SBA ASKS TRUSTEES TO
The Washington state legislature has identified a clear and well-established benefit to including students in school governance. Senate bill 5217 encourages college boards of trustees to officially include a student in their ranks.
While students were stepping back into classrooms from summer break, Student Body Association President Kanpong Thaweesuk stepped into the SCC boardroom to propose a new, sixth, Board position. Thaweesuk asked the Board to approve this position, "which would ensure that the student voice will be heard at Trustee meetings."
The new bill itself states that for over 10 years, Washington's four-year institutions have had student Trustee positions. These positions have been "providing greater depth in board deliberations and a well-educated conduit for students to voice ideas and concerns."
Thaweesuk states that he and the Board share concerns: that too many students are leaving SCC to complete their degrees elsewhere, too many students are not completing their degrees, and that there is a lack of participation for commencement.
Although they have the same starting point, Thaweesuk feels that he differs with the Board on how to fix these problems. He says that the problem isn't that students don't care, it's that "students don't see a sense of belonging."
"Shouldn't students know about details going on at the college level?" Thaweesuk said. The Board of Trustees act as an "owner" of the college. Their vote determines school policy, what positions will added or taken away from the school, and how the school's money is spent. Allowing a student onto the Board would give a representative of student body a voice at the highest levels of this college.
The board would receive a perspective that the law claims may be lacking; a view of the student body from the inside. The law suggests that student positions on governing boards in the universities and colleges of
this state have shown to bridge the communication gap between
the decision-makers and the students.
Shoreline Community College President Lee Lambert takes a more pragmatic view on opinion of whether there should be a student position on the board. "I don't want students to see this as an either/or proposition." Lambert's concern is to identify what needs to be accomplished and find the best way to accomplish it, new student board position or no. It's all about "...student success. Are students at SCC becoming career ready, civically minded, and culturally engaged?" Student trustee or no, Lambert wants students to be a part of improving these values.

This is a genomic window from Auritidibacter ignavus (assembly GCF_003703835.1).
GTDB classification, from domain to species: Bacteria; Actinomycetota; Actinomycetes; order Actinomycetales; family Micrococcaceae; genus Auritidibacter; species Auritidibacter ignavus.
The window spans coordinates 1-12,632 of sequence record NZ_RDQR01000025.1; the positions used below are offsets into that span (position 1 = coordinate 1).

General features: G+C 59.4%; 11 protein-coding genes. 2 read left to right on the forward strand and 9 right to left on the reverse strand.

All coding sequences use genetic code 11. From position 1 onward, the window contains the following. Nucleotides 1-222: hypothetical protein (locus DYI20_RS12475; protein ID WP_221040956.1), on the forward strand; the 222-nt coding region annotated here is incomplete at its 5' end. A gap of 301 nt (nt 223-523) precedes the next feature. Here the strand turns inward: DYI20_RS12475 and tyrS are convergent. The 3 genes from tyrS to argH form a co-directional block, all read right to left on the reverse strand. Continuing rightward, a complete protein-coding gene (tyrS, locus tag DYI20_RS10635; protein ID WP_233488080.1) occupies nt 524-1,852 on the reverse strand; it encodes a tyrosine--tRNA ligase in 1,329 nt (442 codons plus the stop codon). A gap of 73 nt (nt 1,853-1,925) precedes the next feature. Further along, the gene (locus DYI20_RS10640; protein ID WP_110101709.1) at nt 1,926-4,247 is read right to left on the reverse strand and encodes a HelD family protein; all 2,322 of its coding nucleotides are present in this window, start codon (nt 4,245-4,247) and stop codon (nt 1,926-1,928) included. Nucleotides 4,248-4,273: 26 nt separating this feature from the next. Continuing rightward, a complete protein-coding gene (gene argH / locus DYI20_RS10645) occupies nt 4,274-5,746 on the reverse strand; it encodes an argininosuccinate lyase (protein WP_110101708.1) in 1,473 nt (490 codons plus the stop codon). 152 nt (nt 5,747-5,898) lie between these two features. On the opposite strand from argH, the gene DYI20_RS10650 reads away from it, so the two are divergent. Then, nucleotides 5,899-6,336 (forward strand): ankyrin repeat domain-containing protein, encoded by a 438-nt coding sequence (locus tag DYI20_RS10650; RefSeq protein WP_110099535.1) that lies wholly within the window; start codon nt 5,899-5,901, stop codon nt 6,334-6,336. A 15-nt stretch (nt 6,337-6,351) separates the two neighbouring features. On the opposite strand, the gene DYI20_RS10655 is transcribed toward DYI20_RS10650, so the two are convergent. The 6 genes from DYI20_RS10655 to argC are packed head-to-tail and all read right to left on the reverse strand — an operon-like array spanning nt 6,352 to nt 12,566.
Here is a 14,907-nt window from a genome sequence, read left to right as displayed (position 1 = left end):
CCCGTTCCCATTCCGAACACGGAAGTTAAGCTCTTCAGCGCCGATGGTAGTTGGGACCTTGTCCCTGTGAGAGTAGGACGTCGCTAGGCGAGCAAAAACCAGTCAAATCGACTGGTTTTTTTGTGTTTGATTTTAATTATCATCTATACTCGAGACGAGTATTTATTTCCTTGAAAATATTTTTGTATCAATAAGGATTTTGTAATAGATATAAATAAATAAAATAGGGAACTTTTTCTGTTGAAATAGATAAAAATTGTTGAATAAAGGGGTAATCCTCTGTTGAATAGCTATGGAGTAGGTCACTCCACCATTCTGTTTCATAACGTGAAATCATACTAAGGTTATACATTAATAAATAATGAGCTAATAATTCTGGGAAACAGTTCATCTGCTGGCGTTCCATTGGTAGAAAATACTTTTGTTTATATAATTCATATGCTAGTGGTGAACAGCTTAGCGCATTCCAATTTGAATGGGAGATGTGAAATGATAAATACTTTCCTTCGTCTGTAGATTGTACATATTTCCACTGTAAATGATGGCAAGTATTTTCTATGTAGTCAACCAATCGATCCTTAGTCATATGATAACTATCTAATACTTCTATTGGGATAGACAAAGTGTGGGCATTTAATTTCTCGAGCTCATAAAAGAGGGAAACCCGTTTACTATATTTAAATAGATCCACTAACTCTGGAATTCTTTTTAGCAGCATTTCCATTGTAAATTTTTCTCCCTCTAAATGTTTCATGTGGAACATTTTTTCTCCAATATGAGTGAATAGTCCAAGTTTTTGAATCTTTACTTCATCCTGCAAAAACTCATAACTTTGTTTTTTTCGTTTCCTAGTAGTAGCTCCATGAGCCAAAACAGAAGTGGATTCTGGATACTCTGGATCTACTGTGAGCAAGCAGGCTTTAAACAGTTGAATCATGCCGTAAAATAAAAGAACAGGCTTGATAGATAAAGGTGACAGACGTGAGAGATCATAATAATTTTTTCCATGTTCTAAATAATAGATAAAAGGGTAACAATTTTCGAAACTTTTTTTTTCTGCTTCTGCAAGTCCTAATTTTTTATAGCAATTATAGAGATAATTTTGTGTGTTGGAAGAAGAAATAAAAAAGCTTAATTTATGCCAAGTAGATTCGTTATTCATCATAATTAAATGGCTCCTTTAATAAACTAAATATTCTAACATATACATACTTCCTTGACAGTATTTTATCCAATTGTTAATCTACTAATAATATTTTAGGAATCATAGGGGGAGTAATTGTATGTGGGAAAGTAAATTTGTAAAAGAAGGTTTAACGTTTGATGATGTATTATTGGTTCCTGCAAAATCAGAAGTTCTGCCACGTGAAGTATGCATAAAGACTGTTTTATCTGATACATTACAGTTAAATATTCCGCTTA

There are some potential risks to this position as well. Lambert expressed concern that a student member of the Board of Trustees could be named in lawsuits that were brought upon the school. Lambert also expressed that there is a common misconception about members of the board: they don't have any personal power. It's only when they come together to vote that the board has authority, and even then, it's the board itself which has authority, not the trustees.
There are three major issues that the presence of this position is being asked to address; student retention, committee attendance, and graduation participation. Lambert was at the board meeting during the presentation to the trustees. "I would have liked to see data from other schools. To see a direct connection between the creation of a student trustee position and an increase in graduation participation [for instance]."
Lambert has no vote on the proposal brought to the trustees, but he shares his observation, "How does this position bring value that isn't already present in some way?" As for that, "I don't know that that point was clearly made."
"I never look at things as either/or, I like to look at things in the whole context of different perspectives," said Lambert
Thaweesuk argues that over the last six years the bond that students feel to the school and its community within has weakened. That this has been followed by a reduction in the influence that students exert over how the college is run, and ultimately how the students are serviced. Thaweesuk sees the student Trustee position as a critical part of an agenda to bring power and community back to the students of SCC.
Having a student on the Board of Trustees would "ensure that the college administration appreciates the student perspective," said Thaweesuk. He expects the Board will return a vote before the end of the fall quarter.
Namoka Trice &
Staff Writer & Editor in Chief